Its name literally translates to “Sigh of the lady from Lima.” This Peruvian dessert is definitely sigh-inducing. The creamy, caramel-like custard, topped with a Port flavored meringue is an extra sweet treat for this cold season. The dessert originated in the city of Lima, and it is said that it gained its name after a poet said it tasted soft and sweet, like the sigh of a woman.

9. Pastel de Tres leches 

Credit: tallerdenoemi / Instagrm

This quintessentially Latino cake is made with three types of milk: evaporated milk, sweetened condensed milk and whole milk. This is definitely not for the lactose intolerant. The cake soaks up all these liquids, making it a super decadent treat. If you’ve never had this traditional Latino dessert, prepared to be delighted, and have the coffee pot a-ready.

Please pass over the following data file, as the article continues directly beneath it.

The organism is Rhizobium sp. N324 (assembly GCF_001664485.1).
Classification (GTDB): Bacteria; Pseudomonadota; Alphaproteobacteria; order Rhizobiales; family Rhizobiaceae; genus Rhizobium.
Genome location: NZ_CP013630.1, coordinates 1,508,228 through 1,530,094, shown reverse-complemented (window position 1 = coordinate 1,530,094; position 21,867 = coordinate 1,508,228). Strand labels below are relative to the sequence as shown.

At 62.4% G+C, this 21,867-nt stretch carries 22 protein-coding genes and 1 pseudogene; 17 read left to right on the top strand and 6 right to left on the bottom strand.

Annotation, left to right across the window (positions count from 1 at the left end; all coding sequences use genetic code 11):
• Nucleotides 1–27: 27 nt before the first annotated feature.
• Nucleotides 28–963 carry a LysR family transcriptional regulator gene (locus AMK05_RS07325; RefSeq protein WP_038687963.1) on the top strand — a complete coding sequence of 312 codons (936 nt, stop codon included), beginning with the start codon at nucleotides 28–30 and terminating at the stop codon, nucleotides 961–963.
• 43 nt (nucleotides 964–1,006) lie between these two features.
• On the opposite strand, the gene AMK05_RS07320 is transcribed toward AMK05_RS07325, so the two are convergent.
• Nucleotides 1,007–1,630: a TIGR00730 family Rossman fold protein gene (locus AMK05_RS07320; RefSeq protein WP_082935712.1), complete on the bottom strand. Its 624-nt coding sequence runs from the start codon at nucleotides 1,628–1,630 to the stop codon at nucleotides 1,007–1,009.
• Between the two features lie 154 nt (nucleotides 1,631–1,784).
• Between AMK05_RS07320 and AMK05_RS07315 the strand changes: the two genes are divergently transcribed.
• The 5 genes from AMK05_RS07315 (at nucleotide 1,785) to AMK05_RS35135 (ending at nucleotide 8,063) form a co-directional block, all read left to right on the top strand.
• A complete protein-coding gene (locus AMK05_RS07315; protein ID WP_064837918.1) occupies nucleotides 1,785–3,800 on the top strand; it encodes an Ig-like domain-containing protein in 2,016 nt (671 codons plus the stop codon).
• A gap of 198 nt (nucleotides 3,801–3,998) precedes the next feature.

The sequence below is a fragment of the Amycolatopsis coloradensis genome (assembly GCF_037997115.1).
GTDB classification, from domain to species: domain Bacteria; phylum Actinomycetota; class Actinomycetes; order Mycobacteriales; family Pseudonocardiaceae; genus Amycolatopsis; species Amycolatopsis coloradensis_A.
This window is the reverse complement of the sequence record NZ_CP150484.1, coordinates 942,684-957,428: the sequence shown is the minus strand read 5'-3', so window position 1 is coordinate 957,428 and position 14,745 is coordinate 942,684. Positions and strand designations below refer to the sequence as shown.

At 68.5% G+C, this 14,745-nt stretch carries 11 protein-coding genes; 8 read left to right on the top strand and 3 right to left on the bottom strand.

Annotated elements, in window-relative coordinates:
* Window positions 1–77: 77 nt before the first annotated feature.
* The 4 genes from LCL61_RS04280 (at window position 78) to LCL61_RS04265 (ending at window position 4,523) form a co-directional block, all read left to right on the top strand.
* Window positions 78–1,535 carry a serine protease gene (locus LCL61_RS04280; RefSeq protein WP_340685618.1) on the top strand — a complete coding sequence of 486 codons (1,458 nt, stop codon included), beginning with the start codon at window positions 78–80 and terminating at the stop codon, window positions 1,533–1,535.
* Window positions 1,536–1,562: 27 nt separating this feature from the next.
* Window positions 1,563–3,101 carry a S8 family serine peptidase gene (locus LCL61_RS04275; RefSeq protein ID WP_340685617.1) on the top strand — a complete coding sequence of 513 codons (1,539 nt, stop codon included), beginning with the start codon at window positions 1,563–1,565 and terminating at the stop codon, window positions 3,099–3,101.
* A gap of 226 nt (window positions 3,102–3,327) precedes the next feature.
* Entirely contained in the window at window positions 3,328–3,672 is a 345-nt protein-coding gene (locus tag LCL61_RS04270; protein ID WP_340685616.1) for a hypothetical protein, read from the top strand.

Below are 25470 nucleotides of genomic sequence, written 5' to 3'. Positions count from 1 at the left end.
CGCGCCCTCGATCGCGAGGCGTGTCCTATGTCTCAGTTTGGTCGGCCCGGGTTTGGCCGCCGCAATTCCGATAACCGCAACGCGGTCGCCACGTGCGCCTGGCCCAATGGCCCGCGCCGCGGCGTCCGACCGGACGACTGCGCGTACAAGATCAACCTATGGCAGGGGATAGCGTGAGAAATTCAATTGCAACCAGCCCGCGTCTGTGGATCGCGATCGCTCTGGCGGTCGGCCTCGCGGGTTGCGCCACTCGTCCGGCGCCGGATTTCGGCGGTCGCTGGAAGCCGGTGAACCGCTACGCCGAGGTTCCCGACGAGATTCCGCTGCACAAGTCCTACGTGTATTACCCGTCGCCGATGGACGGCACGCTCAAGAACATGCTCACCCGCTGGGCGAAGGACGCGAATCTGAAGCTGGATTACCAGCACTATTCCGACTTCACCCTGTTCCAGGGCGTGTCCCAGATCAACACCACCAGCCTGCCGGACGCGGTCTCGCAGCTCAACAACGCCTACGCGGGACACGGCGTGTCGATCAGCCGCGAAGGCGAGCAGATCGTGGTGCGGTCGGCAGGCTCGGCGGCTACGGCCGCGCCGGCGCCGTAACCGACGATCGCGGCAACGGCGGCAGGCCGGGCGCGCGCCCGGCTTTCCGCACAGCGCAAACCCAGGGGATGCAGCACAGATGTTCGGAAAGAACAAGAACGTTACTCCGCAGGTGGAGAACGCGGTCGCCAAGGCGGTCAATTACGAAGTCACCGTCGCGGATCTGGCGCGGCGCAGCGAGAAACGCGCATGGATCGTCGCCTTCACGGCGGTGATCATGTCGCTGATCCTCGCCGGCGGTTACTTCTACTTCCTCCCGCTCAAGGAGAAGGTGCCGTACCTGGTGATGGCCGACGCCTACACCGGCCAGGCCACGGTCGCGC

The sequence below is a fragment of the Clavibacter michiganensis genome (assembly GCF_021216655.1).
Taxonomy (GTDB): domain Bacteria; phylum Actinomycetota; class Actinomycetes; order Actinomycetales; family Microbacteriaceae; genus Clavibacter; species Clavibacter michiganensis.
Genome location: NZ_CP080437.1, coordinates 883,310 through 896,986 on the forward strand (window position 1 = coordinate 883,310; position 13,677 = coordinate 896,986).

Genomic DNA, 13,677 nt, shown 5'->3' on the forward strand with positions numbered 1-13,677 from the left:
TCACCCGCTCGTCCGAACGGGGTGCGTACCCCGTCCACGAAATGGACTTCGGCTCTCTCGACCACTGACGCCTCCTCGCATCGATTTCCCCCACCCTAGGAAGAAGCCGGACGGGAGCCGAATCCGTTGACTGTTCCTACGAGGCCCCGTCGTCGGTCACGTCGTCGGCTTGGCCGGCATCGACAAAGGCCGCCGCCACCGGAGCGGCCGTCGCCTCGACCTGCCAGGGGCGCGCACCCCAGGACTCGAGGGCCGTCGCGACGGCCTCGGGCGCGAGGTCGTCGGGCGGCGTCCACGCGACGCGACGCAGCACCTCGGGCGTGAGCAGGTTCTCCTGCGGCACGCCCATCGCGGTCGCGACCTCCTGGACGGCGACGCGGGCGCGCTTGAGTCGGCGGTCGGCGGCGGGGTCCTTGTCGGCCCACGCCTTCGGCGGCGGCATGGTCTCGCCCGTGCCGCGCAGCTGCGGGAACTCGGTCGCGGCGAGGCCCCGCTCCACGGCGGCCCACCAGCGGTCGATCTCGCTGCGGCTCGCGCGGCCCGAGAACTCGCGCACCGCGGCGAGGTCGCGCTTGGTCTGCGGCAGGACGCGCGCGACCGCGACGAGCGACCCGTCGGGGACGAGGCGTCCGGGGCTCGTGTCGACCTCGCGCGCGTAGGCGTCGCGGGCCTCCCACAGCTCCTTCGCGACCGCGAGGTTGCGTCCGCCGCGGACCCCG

10. Ponche Navideño

Credit: mexicoinmykitchen / Instagram

Traditional Mexican fruit punch is a hot, delicious concoction. Made with more than ten fruits including apple, tamarind, jamaica, tejocotes, raisins. This punch is spiced with cinnamon, clove, and piloncillo. It’s basically Christmas in a cup.

11. Camotes en dulce 

Credit: aprilxcruz / Instagram

Mexican candied sweet potatoes are a must. Día de los Muertos, on Nov. 1, marks the beginning of Camote season. ‘Camotes Enmielados’ is made of sweet potatoes, simmered in a cinnamon and piloncillo syrup. This dish makes for the perfect fall treat. 

12. Guatemalan Atol

Credit: guatemala / Instagram

Made of ground corn, the flavors of this drink range from cinnamon to black beans to chocolate to cajeta. Guatemalan Atol, or Atole in Mexico, is a drink made differently in many countries of Latin America, but there’s one thing that remains the same everywhere, and that is that it’s a fall-winter staple you can’t miss out on.